The Raiders’ lack of size was their biggest weakness last season, but that will not be the case this year with the 6-foot-5 Jackson and the 6-foot-4 Gaither. Even Jordan Oates is 6-foot-2, and he’ll likely play on the perimeter. Coach Jared Albert called Oates a “lights-out” shooter.

“It’s not like they’re just big men,” Albert said of the transfers. “They all can put the ball on the floor, they all can shoot it, they all have versatility, which is great. So, when we have those guys on the court, we’re not doing anything different than we did last year. It’s just that we have more size. … They’re huge pieces to the puzzle.”

Sticking in the 3A classification, Centennial reached the region championship last season but lost seven seniors, meaning it’ll rely on senior captains Ryan Hollwedel and Stafford Smith to headline what coach Chad Hollwedel expects to be a fast-paced and versatile unit.

All 12 of his players are upperclassmen (six seniors and six juniors), and they all have been a part of winning teams. The Eagles’ varsity squad won 10 of their final 11 games last season, while the JV group finished first in the county. Combining the returners from both teams, Hollwedel believes he’ll have eight or nine players he can confidently rotate in.

Mt. Hebron, which went 9-3 in their final 12 games last season, return all of their contributors outside of second-leading scorer Alex Nazaire. Prox is back after hitting 79 threes last winter — the most by a Howard County public school player in the last decade — as are guards Evan Ichrist and Ryan Kinloch and forwards Justin Cargiulo and Stevie Jackson.

Then there’s Chapelgate transfer Odell Dickerson, who seems to belong in his own category. The 6-foot-4 senior is a “dynamic two-way player who can do everything well,” according to first-year coach Jared Ettinger. Dickerson should also provide the Vikings with positional diversity and the potential for explosive plays on both ends of the floor.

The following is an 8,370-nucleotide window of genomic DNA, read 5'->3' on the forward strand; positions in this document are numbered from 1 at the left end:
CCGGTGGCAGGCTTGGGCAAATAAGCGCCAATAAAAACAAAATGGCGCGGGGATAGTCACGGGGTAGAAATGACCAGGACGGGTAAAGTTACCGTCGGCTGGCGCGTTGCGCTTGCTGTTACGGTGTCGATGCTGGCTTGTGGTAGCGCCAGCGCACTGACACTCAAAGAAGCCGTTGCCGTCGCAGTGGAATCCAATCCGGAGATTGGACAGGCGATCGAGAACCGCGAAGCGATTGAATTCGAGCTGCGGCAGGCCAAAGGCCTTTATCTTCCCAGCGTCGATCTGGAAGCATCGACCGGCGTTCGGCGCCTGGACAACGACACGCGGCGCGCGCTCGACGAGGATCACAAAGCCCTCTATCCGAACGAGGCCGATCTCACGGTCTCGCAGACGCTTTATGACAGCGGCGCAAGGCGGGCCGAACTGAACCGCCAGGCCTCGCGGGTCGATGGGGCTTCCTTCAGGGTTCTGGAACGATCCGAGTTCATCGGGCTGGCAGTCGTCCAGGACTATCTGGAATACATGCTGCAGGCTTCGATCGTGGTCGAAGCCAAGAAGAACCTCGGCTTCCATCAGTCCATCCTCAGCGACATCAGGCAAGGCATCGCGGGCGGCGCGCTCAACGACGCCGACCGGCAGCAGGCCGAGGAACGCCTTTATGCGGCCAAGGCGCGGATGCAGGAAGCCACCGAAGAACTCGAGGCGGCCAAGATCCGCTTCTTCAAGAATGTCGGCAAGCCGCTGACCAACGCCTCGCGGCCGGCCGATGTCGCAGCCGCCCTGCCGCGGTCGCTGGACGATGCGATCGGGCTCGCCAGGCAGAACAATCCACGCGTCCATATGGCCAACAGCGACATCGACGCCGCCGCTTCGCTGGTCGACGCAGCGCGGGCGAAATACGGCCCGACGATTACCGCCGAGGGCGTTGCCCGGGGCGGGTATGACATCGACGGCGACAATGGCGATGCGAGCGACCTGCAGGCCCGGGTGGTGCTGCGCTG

“We hope to be amongst the league leaders in pace and use our speed and length to our advantage,” said Ettinger, who was promoted from JV coach to replace Michael Linsenmeyer. “I have high expectations for this team, and if players buy into our holistic, philosophic and strategic approach, we should have a very good season.”

Elsewhere around the county, Marriotts Ridge lost its starting point guard but returns almost everyone else, including second-team All-County performer Brandon Held. The Mustangs also add Robinson Davis, who did not play last season because of an injury, and Chapelgate transfer Cam Heard.

Wilde Lake has Keys back as the floor general and seniors Marc Marshall and Will Zimmerman on the wings, while the backcourts for Hammond and Long Reach also should be solid, with the Golden Bears bringing back Micah Henry and adding Dulaney transfer Jaylen Wiggins and the Lightning returning Elijah Modeste, Carey Olivis and Darelle Raymond. Glenelg and Howard, meanwhile, have a multitude of new players eager to showcase their potential.

As for the private school teams, Glenelg Country competes in the MIAA A Conference and is already off to a 3-0 start. The Dragons have been been reliant on brothers Chase and Cole Paar, DeMatha transfer Jordan Brathwaite and Igor Yoka-Bratasz, who moved to the United States from Poland. Meanwhile, Chapelgate (0-0, 2-5) plays in the MIAA B Conference.